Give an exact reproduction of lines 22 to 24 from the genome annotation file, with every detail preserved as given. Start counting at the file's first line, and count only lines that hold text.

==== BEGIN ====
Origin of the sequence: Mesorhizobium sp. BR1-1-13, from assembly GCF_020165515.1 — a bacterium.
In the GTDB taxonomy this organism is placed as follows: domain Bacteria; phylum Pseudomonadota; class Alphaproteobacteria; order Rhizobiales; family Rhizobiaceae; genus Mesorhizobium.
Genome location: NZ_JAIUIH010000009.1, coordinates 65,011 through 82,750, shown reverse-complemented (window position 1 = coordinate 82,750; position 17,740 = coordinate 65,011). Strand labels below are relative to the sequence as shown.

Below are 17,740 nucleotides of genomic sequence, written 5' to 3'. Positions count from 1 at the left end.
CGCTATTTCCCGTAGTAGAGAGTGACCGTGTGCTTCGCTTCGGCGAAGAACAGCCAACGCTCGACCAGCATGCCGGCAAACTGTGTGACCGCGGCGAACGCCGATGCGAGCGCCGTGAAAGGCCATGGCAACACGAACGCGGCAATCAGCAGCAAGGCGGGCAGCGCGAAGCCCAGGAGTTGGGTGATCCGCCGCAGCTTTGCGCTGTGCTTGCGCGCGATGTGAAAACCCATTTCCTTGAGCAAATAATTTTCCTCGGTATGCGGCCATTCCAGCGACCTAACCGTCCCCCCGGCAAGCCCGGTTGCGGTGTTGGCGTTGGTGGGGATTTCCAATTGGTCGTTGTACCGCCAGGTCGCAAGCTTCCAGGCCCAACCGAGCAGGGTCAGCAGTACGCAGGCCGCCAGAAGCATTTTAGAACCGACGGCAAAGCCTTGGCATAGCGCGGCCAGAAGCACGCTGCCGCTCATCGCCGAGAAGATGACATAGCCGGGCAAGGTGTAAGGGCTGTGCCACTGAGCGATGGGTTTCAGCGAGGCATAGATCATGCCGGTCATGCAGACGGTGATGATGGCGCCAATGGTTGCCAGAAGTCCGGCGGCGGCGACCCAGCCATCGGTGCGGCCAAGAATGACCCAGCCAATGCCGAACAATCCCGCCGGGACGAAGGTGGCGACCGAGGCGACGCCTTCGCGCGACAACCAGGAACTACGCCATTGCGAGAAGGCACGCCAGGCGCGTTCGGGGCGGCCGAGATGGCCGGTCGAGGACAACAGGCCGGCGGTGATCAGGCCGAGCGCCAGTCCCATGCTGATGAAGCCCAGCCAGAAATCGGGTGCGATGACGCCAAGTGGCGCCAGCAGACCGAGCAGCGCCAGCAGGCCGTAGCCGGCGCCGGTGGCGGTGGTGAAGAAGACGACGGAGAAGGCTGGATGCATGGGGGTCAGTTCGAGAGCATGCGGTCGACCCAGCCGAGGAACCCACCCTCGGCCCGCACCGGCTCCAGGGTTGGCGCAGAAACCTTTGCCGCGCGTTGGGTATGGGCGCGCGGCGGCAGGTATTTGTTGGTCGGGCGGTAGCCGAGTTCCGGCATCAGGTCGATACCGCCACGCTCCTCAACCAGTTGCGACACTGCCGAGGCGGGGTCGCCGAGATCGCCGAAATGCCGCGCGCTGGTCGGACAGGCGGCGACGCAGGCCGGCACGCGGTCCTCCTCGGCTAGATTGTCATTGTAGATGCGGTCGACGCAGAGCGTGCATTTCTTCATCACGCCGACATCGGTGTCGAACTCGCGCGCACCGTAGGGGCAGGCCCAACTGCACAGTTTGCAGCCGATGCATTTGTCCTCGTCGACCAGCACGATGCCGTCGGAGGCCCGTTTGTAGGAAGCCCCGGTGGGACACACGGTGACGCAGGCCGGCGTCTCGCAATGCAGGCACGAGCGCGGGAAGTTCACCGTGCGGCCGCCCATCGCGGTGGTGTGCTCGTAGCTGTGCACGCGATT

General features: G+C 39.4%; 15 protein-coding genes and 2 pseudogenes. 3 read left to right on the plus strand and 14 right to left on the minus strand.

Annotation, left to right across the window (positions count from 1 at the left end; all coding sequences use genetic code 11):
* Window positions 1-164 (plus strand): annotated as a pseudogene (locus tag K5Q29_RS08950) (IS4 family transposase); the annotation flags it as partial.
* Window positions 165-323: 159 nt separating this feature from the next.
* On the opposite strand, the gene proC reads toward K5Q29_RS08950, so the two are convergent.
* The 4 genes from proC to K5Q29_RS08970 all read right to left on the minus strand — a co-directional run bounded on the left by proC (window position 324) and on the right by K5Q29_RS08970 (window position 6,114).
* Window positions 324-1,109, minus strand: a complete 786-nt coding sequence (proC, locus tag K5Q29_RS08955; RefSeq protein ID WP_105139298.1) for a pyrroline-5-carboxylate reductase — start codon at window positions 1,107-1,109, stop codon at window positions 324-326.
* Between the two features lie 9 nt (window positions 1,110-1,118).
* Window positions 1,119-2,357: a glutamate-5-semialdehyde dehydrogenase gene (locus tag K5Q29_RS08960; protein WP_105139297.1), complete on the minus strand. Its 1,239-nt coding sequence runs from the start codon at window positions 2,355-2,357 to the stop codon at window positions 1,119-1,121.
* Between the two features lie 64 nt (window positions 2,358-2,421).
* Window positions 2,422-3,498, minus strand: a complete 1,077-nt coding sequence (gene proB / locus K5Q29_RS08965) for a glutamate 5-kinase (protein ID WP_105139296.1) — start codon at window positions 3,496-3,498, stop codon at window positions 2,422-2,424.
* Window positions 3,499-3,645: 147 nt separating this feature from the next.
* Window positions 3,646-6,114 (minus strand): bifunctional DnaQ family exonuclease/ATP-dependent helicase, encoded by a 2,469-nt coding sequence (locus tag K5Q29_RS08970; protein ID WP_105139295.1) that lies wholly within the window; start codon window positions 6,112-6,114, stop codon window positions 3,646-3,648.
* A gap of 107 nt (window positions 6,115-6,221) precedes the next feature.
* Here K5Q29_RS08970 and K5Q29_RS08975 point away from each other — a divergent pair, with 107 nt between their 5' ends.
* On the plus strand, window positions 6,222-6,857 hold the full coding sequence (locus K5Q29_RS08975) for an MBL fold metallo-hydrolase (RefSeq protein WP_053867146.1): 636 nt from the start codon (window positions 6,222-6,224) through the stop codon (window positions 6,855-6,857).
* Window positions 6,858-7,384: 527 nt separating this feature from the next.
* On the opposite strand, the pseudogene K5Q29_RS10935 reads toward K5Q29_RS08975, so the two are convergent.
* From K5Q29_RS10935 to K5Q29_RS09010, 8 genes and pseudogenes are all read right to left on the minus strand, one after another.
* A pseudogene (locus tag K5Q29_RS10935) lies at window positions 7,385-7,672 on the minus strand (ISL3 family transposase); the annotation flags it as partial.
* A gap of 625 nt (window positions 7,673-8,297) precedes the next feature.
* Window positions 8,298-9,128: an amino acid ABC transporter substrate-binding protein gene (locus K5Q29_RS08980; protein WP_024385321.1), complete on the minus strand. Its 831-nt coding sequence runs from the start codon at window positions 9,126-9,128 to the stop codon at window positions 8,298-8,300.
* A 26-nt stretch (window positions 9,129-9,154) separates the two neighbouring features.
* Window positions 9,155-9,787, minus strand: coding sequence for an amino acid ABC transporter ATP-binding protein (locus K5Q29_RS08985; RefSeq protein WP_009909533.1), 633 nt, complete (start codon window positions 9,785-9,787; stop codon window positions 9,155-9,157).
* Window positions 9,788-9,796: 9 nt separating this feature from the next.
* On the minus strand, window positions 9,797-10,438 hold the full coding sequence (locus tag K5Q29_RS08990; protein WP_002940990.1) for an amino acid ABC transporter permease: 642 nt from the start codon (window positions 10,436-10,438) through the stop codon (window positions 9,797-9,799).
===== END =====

* Window positions 6,858-7,384: 527 nt separating this feature from the next.
* On the opposite strand, the pseudogene K5Q29_RS10935 reads toward K5Q29_RS08975, so the two are convergent.
* From K5Q29_RS10935 to K5Q29_RS09010, 8 genes and pseudogenes are all read right to left on the minus strand, one after another.